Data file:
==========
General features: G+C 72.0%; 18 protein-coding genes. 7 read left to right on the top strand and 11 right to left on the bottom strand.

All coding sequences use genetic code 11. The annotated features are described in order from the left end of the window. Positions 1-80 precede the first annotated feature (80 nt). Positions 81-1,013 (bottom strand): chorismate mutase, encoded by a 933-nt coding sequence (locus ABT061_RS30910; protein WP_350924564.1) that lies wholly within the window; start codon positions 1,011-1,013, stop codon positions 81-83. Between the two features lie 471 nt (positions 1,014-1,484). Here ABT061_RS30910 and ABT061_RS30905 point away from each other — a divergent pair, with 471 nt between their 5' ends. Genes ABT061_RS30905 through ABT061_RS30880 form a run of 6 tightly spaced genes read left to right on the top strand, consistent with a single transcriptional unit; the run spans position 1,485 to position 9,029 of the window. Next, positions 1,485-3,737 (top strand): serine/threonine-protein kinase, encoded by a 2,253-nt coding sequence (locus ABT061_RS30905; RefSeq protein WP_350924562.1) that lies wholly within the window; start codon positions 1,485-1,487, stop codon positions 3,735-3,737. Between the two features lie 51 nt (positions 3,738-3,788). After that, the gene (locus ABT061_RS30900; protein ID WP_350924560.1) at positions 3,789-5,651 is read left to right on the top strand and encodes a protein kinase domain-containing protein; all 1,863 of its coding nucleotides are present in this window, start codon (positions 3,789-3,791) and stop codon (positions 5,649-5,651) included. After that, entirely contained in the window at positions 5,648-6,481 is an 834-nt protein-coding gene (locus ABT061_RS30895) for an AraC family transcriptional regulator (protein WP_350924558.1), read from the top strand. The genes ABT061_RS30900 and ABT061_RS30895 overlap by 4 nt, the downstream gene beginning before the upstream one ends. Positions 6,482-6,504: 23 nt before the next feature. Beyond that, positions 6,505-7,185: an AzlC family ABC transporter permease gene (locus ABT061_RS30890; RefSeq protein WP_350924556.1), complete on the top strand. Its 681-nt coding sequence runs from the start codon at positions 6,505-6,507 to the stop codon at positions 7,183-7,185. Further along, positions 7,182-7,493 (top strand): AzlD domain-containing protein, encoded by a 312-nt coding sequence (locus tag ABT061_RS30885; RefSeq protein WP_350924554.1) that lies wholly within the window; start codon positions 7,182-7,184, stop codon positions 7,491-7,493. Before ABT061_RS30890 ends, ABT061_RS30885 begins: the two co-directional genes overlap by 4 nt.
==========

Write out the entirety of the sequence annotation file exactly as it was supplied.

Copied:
General features: G+C 72.0%; 18 protein-coding genes. 7 read left to right on the top strand and 11 right to left on the bottom strand.

All coding sequences use genetic code 11. The annotated features are described in order from the left end of the window. Positions 1-80 precede the first annotated feature (80 nt). Positions 81-1,013 (bottom strand): chorismate mutase, encoded by a 933-nt coding sequence (locus ABT061_RS30910; protein WP_350924564.1) that lies wholly within the window; start codon positions 1,011-1,013, stop codon positions 81-83. Between the two features lie 471 nt (positions 1,014-1,484). Here ABT061_RS30910 and ABT061_RS30905 point away from each other — a divergent pair, with 471 nt between their 5' ends. Genes ABT061_RS30905 through ABT061_RS30880 form a run of 6 tightly spaced genes read left to right on the top strand, consistent with a single transcriptional unit; the run spans position 1,485 to position 9,029 of the window. Next, positions 1,485-3,737 (top strand): serine/threonine-protein kinase, encoded by a 2,253-nt coding sequence (locus ABT061_RS30905; RefSeq protein WP_350924562.1) that lies wholly within the window; start codon positions 1,485-1,487, stop codon positions 3,735-3,737. Between the two features lie 51 nt (positions 3,738-3,788). After that, the gene (locus ABT061_RS30900; protein ID WP_350924560.1) at positions 3,789-5,651 is read left to right on the top strand and encodes a protein kinase domain-containing protein; all 1,863 of its coding nucleotides are present in this window, start codon (positions 3,789-3,791) and stop codon (positions 5,649-5,651) included. After that, entirely contained in the window at positions 5,648-6,481 is an 834-nt protein-coding gene (locus ABT061_RS30895) for an AraC family transcriptional regulator (protein WP_350924558.1), read from the top strand. The genes ABT061_RS30900 and ABT061_RS30895 overlap by 4 nt, the downstream gene beginning before the upstream one ends. Positions 6,482-6,504: 23 nt before the next feature. Beyond that, positions 6,505-7,185: an AzlC family ABC transporter permease gene (locus ABT061_RS30890; RefSeq protein WP_350924556.1), complete on the top strand. Its 681-nt coding sequence runs from the start codon at positions 6,505-6,507 to the stop codon at positions 7,183-7,185. Further along, positions 7,182-7,493 (top strand): AzlD domain-containing protein, encoded by a 312-nt coding sequence (locus tag ABT061_RS30885; RefSeq protein WP_350924554.1) that lies wholly within the window; start codon positions 7,182-7,184, stop codon positions 7,491-7,493. Before ABT061_RS30890 ends, ABT061_RS30885 begins: the two co-directional genes overlap by 4 nt.